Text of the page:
While a large corporation has the resources and manpower to dedicate to acquisition candidates, smaller companies often fall into a deal, perhaps with one small-business owner hearing about another who is looking to retire and may be interested in selling. Whereas public corporations have access to public capital markets and can offer shares of stock in the company as part of a deal, smaller firms do not and cannot.
"Initiating a deal like this takes a fair amount of time, which is something smaller companies don't always have a lot of," Smith says. "Most small businesses run fairly lean, so when it comes to an acquisition, some companies need to have some basis to believe there is a deal to be struck."
Ultimately, each acquisition is different, with outcomes tailored to individual needs.
"These are not cookie-cutter deals," Smith says.
Adding new services was the driving force behind the recent acquisition by Popli, Architecture + Engineering & L.S. P.C., which does business as Popli Design Group.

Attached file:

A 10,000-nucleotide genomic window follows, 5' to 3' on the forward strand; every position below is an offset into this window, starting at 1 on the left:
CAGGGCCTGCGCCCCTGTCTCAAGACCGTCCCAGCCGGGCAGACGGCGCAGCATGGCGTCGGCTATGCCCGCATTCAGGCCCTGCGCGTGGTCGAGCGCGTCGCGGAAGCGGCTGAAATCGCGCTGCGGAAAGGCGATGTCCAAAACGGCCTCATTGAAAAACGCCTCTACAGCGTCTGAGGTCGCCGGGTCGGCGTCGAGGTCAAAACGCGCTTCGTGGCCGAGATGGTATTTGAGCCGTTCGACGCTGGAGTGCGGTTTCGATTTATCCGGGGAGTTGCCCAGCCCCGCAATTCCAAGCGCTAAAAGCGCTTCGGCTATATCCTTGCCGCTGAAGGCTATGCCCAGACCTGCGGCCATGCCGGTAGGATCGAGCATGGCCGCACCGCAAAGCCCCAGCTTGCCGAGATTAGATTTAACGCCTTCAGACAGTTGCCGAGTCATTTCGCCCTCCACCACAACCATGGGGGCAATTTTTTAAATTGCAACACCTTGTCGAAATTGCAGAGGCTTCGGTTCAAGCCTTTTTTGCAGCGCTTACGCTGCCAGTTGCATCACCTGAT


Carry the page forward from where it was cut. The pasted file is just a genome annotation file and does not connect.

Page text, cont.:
Last December, Popli Design Group announced its first acquisition in 29 years. The Penfield architecture and engineering firm acquired Fraser & Fassler Consulting Engineers P.C., a Syracuse-based firm that specializes in the design of heating, ventilation and air conditioning, electrical and plumbing systems.
Jay Popli, the company's vice president, says his firm already did business in the Syracuse area but did not specialize in the mechanical systems of the building as Fraser & Fassler did. Fraser & Fassler has designed systems for more than 3,400 buildings.
"It was a service we did not offer but wanted to," Popli says.